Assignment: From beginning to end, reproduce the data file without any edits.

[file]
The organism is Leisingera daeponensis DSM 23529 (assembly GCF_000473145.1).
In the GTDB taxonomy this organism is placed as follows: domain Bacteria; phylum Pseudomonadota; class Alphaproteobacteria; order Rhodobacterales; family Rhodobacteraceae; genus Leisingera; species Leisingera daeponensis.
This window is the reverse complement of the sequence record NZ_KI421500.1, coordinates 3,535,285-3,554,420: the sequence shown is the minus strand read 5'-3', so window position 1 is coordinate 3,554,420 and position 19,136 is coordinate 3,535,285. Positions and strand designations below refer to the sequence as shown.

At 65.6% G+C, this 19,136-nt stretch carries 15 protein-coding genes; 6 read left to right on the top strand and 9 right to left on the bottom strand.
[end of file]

The organism is Leisingera daeponensis DSM 23529 (assembly GCF_000473145.1).
In the GTDB taxonomy this organism is placed as follows: domain Bacteria; phylum Pseudomonadota; class Alphaproteobacteria; order Rhodobacterales; family Rhodobacteraceae; genus Leisingera; species Leisingera daeponensis.
This window is the reverse complement of the sequence record NZ_KI421500.1, coordinates 3,535,285-3,554,420: the sequence shown is the minus strand read 5'-3', so window position 1 is coordinate 3,554,420 and position 19,136 is coordinate 3,535,285. Positions and strand designations below refer to the sequence as shown.

At 65.6% G+C, this 19,136-nt stretch carries 15 protein-coding genes; 6 read left to right on the top strand and 9 right to left on the bottom strand.